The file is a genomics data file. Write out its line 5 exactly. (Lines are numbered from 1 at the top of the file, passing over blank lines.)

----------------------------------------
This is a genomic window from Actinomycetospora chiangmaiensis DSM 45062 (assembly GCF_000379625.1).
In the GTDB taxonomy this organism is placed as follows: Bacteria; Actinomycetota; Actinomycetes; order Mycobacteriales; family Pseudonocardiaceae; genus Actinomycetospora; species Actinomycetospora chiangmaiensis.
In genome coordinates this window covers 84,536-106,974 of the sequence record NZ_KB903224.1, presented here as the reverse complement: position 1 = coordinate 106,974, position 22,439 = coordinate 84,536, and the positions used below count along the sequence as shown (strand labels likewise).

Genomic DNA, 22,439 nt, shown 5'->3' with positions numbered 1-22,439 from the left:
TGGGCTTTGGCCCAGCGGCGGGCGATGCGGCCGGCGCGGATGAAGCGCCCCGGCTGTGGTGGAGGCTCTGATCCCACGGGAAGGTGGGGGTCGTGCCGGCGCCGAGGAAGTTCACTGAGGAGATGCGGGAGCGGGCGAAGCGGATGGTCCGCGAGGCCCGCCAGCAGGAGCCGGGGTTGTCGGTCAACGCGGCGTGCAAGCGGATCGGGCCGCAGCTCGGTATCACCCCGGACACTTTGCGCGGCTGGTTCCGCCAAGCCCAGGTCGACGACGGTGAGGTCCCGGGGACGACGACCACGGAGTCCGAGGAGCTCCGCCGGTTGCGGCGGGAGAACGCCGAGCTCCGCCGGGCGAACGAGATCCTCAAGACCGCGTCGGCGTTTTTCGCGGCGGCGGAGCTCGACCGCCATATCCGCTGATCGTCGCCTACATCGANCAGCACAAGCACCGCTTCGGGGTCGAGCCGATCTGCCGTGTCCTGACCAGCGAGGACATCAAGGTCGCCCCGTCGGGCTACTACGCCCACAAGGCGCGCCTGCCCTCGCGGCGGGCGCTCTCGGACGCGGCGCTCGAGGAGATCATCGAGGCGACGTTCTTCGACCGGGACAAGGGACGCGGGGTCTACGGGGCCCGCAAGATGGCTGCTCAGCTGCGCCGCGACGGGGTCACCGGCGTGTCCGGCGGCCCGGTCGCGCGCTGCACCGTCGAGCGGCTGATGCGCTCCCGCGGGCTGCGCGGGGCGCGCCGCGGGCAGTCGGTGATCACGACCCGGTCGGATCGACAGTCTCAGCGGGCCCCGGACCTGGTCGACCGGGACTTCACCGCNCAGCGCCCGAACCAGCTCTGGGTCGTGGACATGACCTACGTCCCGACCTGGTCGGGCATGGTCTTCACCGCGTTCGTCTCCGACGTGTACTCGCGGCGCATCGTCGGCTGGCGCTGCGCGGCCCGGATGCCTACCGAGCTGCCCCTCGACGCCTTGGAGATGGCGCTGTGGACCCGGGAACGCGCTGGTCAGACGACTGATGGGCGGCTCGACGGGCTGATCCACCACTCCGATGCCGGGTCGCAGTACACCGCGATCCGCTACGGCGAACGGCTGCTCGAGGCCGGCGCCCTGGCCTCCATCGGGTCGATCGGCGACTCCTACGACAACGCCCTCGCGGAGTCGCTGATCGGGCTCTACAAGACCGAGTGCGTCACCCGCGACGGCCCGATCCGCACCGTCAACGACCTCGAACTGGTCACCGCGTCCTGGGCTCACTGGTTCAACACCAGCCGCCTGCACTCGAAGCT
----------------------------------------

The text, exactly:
TGGGCTTTGGCCCAGCGGCGGGCGATGCGGCCGGCGCGGATGAAGCGCCCCGGCTGTGGTGGAGGCTCTGATCCCACGGGAAGGTGGGGGTCGTGCCGGCGCCGAGGAAGTTCACTGAGGAGATGCGGGAGCGGGCGAAGCGGATGGTCCGCGAGGCCCGCCAGCAGGAGCCGGGGTTGTCGGTCAACGCGGCGTGCAAGCGGATCGGGCCGCAGCTCGGTATCACCCCGGACACTTTGCGCGGCTGGTTCCGCCAAGCCCAGGTCGACGACGGTGAGGTCCCGGGGACGACGACCACGGAGTCCGAGGAGCTCCGCCGGTTGCGGCGGGAGAACGCCGAGCTCCGCCGGGCGAACGAGATCCTCAAGACCGCGTCGGCGTTTTTCGCGGCGGCGGAGCTCGACCGCCATATCCGCTGATCGTCGCCTACATCGANCAGCACAAGCACCGCTTCGGGGTCGAGCCGATCTGCCGTGTCCTGACCAGCGAGGACATCAAGGTCGCCCCGTCGGGCTACTACGCCCACAAGGCGCGCCTGCCCTCGCGGCGGGCGCTCTCGGACGCGGCGCTCGAGGAGATCATCGAGGCGACGTTCTTCGACCGGGACAAGGGACGCGGGGTCTACGGGGCCCGCAAGATGGCTGCTCAGCTGCGCCGCGACGGGGTCACCGGCGTGTCCGGCGGCCCGGTCGCGCGCTGCACCGTCGAGCGGCTGATGCGCTCCCGCGGGCTGCGCGGGGCGCGCCGCGGGCAGTCGGTGATCACGACCCGGTCGGATCGACAGTCTCAGCGGGCCCCGGACCTGGTCGACCGGGACTTCACCGCNCAGCGCCCGAACCAGCTCTGGGTCGTGGACATGACCTACGTCCCGACCTGGTCGGGCATGGTCTTCACCGCGTTCGTCTCCGACGTGTACTCGCGGCGCATCGTCGGCTGGCGCTGCGCGGCCCGGATGCCTACCGAGCTGCCCCTCGACGCCTTGGAGATGGCGCTGTGGACCCGGGAACGCGCTGGTCAGACGACTGATGGGCGGCTCGACGGGCTGATCCACCACTCCGATGCCGGGTCGCAGTACACCGCGATCCGCTACGGCGAACGGCTGCTCGAGGCCGGCGCCCTGGCCTCCATCGGGTCGATCGGCGACTCCTACGACAACGCCCTCGCGGAGTCGCTGATCGGGCTCTACAAGACCGAGTGCGTCACCCGCGACGGCCCGATCCGCACCGTCAACGACCTCGAACTGGTCACCGCGTCCTGGGCTCACTGGTTCAACACCAGCCGCCTGCACTCGAAGCT